March 8, 2018

On the Necessity of Civilian Control of the Military



Ever since Donald Trump took office and named a number of retired and active duty generals to key positions in his administration, a widespread sentiment has emerged looking toward those generals to “save us” from the forty-fifth president’s incompetence and authoritarianism. Similarly, some have hoped that the generals will ride to the rescue as talk of a preventive military strike on North Korea has ramped up over the past year. Some, for example, believe that American military commanders should simply ignore an order from the president for a strike on North Korea. However, even when based high-minded philosophical concerns regarding the morality—or lack thereof—of state actions, calling for military officers to disobey orders is a dangerous proposition.

In a vacuum, calling for generals to disobey legal orders might be appealing if it meant avoiding a war that would undoubtedly be horrific and a moral abomination. There are questions about the legality of a presidential order for a preventive military strike, especially one involving the use of nuclear weapons, but legal scholars are of mixed opinion on the question and a Supreme Court decision settling the matter is unlikely in the near future. There are legislative efforts ongoing to limit the president’s power to order a nuclear first strike, but as of this writing they have not yet met with success (and are they unlikely to, as they would require the president to sign a law restricting his authority as commander-in-chief or a sufficient number of Republicans to agree to override his veto). As of now, the president’s legal authority in ordering a strike on North Korea seems pretty clear cut. So if we assume that an order to strike North Korea is legal, then the refusal of those officers to follow it would upend the principle of civilian control that governs American civil-military relations.

Civilian control of the military is enshrined in the U.S. Constitution and is central to the professional ethos of the U.S. military’s officer corps. Once military leaders are allowed to pick and choose the orders they will follow, the fundamental bargain of American civil-military relations will have been irreparably altered in ways detrimental to a free and open society.

Richard Kohn, a political scientist at the University of North Carolina who has written extensively on civil-military relations, nicely sums up why civilian control is important in a liberal democracy:

The military is, by necessity, among the least democratic institutions in human experience; martial customs and procedures clash by nature with individual freedom and civil liberty, the highest values in democratic societies.

 

Because their basic purpose is to wage armed conflict, military institutions are designed for violence and coercion, and over the centuries have developed the organizational structure, operating procedures, and individual values needed to succeed in war. Authority in the military emphasizes hierarchy so that individuals and units act according to the intentions of commanders, and can succeed under the very worst of physical circumstances and mental stresses.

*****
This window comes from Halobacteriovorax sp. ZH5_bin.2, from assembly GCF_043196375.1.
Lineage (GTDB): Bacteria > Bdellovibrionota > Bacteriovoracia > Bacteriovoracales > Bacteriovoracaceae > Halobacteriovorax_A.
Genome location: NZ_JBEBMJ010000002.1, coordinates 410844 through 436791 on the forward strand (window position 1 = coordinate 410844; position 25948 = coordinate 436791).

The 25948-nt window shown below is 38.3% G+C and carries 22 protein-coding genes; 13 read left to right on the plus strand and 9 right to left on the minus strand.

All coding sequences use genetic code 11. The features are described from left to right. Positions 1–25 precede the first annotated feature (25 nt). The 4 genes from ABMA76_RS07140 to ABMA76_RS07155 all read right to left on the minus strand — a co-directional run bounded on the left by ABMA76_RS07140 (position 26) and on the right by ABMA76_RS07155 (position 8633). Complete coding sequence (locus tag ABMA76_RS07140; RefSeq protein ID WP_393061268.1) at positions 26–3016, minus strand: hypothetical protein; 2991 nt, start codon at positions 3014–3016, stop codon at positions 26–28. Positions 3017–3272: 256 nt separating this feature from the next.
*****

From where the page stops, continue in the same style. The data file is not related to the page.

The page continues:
While many of the military’s professional values — courage, honesty, sacrifice, integrity, loyalty, service — are among the most respected in human experience, the norms and processes intrinsic to military institutions diverge so far from the premises of democratic society that the relationship is inherently adversarial and sometimes unstable. Military behaviors are functional imperatives. If society were to be governed by the personal ideals or institutional perspectives of the military, developed over centuries to support service to the state and sacrifice in war, then each individual citizen (and the national purpose) would become subservient to national security—to the exclusion, or at least the devaluation, of other needs and concerns.

It is, of course, reasonable to hope that a general given an order to attack North Korea may resign rather than implement a disastrous policy. If the administration is determined to strike, though, that general will likely just be replaced with one who will follow the order.

But if we assume that the United States will maintain armed forces, then it is important that those forces remain under civilian control. That means that professional norms about following legal orders are of the utmost importance. The last thing anyone who cares about a free and open society should want is those whose profession is the “management of violence” independently making policy.

That being the case, the solution to the moral and strategic disaster that a preventive strike on North Korea would produce lies in more prosaic political processes. It means working to ensure the election of presidents who are not reckless enough to take such actions or ignorant enough to be consistently manipulated by their advisers. Seeing as such a president currently occupies the Oval Office, it means pushing legislators to act as a check against him. It means creating incentives for more members of Congress to assert their institutional prerogatives regarding the use of military force, rather than further eviscerating the norms of civil-military relations.

Photo Credit: Chairman of the Joint Chiefs of Staff from Washington D.C, United States (170206-D-VO565-025) [Public domain], via Wikimedia Commons